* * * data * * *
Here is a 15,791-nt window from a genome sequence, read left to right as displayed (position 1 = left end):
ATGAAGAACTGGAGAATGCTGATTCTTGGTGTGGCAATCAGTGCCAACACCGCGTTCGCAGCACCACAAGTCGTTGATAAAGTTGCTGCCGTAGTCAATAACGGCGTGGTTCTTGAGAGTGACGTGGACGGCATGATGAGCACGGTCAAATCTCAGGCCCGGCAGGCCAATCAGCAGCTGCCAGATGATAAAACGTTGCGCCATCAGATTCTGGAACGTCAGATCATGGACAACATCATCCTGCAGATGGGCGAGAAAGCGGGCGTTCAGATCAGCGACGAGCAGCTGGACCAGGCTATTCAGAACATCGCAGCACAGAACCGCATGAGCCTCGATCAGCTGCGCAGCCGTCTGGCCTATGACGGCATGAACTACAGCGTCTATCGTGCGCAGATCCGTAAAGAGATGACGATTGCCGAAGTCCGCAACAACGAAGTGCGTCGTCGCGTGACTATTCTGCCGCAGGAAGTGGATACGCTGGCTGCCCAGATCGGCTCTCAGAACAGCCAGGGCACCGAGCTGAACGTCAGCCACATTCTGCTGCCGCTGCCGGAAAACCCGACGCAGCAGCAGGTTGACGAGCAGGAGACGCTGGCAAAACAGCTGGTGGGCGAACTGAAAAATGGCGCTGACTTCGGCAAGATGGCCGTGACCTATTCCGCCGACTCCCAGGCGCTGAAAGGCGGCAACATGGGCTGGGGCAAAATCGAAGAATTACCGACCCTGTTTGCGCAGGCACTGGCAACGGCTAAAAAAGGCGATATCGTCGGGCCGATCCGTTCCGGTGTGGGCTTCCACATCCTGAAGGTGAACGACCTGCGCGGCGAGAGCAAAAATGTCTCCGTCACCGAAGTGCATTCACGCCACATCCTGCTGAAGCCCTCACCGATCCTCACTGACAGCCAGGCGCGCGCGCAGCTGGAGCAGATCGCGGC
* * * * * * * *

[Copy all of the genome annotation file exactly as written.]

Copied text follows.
Here is a 15,791-nt window from a genome sequence, read left to right as displayed (position 1 = left end):
ATGAAGAACTGGAGAATGCTGATTCTTGGTGTGGCAATCAGTGCCAACACCGCGTTCGCAGCACCACAAGTCGTTGATAAAGTTGCTGCCGTAGTCAATAACGGCGTGGTTCTTGAGAGTGACGTGGACGGCATGATGAGCACGGTCAAATCTCAGGCCCGGCAGGCCAATCAGCAGCTGCCAGATGATAAAACGTTGCGCCATCAGATTCTGGAACGTCAGATCATGGACAACATCATCCTGCAGATGGGCGAGAAAGCGGGCGTTCAGATCAGCGACGAGCAGCTGGACCAGGCTATTCAGAACATCGCAGCACAGAACCGCATGAGCCTCGATCAGCTGCGCAGCCGTCTGGCCTATGACGGCATGAACTACAGCGTCTATCGTGCGCAGATCCGTAAAGAGATGACGATTGCCGAAGTCCGCAACAACGAAGTGCGTCGTCGCGTGACTATTCTGCCGCAGGAAGTGGATACGCTGGCTGCCCAGATCGGCTCTCAGAACAGCCAGGGCACCGAGCTGAACGTCAGCCACATTCTGCTGCCGCTGCCGGAAAACCCGACGCAGCAGCAGGTTGACGAGCAGGAGACGCTGGCAAAACAGCTGGTGGGCGAACTGAAAAATGGCGCTGACTTCGGCAAGATGGCCGTGACCTATTCCGCCGACTCCCAGGCGCTGAAAGGCGGCAACATGGGCTGGGGCAAAATCGAAGAATTACCGACCCTGTTTGCGCAGGCACTGGCAACGGCTAAAAAAGGCGATATCGTCGGGCCGATCCGTTCCGGTGTGGGCTTCCACATCCTGAAGGTGAACGACCTGCGCGGCGAGAGCAAAAATGTCTCCGTCACCGAAGTGCATTCACGCCACATCCTGCTGAAGCCCTCACCGATCCTCACTGACAGCCAGGCGCGCGCGCAGCTGGAGCAGATCGCGGC